Take cover: Hurricane Irene is whipping a warpath in this direction

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By Laura Lewis, Reporter

Hope for the best and prepare for the worst.

That’s my new motto, especially now that Hurricane Irene is churning toward the East Coast.

When every weather pro on TV is urging caution, as they did Tuesday complete with ominous-looking graphics encompassing the Carolinas, I tend to listen.

“Close your garage doors,” warned one local forecaster.

Before or after we skedaddle west?

And every year the debate ensues: Is it finally time to invest in a generator, hand-cranked radio or portable television before they’re all sold out at all the local hurricane-preparedness stores? (Most people I know just deplete the bread and battery aisles.)

For nearly three decades, my storm readiness kit has consisted of a battery-powered Coleman fluorescent lantern holding its own on the top shelf of the hall closet.

In the kitchen, I have cleverly stocked a few cans of beans in the pantry, plus half a gallon of distilled water in a plastic jug (I just checked).

Instead of the previous one, I now have two carriers for precisely four cats, who have a tendency to balk when it’s time for vet visits or evacuation. They don’t give a hoot about feline health, hurricane preparedness or what Al Roker is predicting on “The Today Show.” And if I were to somehow herd the kitties into their carriers, the next challenge would be figuring out a pet-friendly place to take them. Maybe my mom’s in Tennessee?

The rest of the preparation I pretty much play by ear.

Because when you’re in the newspaper and media reporting business, your bosses have a tendency to have you get involved in the action. They’re funny like that. While others flee, we stay—to report on the approaching storm, the descending storm and the aftermath when the storm itself finally flees.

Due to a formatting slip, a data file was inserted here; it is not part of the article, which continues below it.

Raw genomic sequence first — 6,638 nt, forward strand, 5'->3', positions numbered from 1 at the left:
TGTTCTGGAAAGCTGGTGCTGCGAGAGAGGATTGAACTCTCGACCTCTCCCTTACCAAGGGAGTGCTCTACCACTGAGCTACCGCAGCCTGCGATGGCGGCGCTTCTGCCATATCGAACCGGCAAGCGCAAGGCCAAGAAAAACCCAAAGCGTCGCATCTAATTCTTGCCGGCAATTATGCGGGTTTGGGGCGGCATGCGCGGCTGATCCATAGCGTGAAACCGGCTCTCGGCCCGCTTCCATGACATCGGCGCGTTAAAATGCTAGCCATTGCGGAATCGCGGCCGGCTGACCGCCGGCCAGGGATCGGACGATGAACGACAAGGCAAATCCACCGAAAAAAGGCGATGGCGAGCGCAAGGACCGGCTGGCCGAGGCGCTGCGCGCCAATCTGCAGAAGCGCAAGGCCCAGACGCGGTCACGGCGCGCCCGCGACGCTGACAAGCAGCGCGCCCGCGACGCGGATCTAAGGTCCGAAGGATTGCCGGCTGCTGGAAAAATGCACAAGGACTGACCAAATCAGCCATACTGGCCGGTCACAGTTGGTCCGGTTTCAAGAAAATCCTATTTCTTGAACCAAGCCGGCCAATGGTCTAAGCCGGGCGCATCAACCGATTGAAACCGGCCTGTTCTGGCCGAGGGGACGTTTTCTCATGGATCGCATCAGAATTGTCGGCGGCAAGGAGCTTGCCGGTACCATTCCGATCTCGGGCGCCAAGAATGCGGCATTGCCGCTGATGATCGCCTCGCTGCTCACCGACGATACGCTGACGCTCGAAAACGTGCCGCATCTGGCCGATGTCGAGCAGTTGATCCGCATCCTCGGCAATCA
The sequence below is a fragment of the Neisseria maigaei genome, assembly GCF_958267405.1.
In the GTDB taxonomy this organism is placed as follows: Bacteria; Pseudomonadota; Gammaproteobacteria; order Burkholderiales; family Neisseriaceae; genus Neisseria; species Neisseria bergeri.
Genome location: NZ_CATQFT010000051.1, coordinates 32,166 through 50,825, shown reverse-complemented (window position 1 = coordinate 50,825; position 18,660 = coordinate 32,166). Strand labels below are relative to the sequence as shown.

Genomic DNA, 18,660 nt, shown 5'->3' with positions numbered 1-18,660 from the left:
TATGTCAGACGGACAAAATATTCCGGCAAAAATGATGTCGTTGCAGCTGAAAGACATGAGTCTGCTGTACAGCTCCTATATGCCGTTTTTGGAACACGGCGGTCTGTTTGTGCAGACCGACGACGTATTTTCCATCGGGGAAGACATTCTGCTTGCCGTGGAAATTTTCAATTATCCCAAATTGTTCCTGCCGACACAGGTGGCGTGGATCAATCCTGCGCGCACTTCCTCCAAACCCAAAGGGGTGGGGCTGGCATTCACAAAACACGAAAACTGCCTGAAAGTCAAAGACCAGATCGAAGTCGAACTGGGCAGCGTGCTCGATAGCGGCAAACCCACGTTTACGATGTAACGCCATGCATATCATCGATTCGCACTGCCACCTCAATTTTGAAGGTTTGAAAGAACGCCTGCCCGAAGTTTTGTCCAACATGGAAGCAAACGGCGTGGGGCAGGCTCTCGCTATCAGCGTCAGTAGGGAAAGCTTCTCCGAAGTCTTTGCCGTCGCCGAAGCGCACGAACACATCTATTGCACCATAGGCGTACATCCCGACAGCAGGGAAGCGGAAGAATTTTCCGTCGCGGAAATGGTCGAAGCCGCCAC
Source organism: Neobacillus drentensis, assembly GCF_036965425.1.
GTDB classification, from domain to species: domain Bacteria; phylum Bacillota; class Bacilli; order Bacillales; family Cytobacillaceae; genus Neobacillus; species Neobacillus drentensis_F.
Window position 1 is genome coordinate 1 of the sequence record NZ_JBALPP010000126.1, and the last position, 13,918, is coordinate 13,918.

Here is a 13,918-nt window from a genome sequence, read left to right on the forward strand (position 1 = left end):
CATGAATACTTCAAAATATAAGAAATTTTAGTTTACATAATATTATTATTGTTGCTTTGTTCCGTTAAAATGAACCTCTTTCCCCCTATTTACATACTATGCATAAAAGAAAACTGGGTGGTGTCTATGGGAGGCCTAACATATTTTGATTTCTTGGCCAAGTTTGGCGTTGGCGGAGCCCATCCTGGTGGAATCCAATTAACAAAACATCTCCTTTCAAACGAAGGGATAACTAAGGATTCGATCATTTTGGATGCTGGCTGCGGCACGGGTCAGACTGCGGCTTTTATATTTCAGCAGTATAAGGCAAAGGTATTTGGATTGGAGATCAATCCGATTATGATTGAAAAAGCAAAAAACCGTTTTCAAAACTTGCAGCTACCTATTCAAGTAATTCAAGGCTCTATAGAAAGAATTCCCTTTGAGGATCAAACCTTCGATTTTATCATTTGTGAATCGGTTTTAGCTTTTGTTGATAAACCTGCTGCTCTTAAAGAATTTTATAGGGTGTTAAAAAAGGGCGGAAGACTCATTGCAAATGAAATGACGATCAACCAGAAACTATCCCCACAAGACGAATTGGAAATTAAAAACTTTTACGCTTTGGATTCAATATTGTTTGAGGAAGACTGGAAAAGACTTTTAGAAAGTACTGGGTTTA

I have ridden out hurricanes in a sleeping bag on floors of school auditoriums, where shelter volunteers helped while away the time for weary evacuees by doling out food and organizing karaoke and other onstage entertainment. One year during a hurricane in the 1990s (sorry, I can’t remember which one; they all run together after so many years), a photographer and I camped out for a while at the old Calabash Seafood House, where the Thomas family welcomed us with plenty of nonperishable food and generator-powered lights until it was time for us to venture out again as the storm slackened.

Hurricanes can definitely be adventurous, but I prefer the alternative—that they blow out to sea and avoid the mainland. They, like my cats, don’t really care what I think.

To aid in planning ahead for this latest approaching storm, I checked with Irene Simmons of Calabash to find out how fierce a storm she thinks one named after her can be.

“Start planning your escape route,” she responded. “You better take cover.”


Maybe I’ll invest in a few more cans of beans.


Laura Lewis is a staff writer at the Beacon. Reach her at 754-6890 or email llewis@brunswickbeacon.com.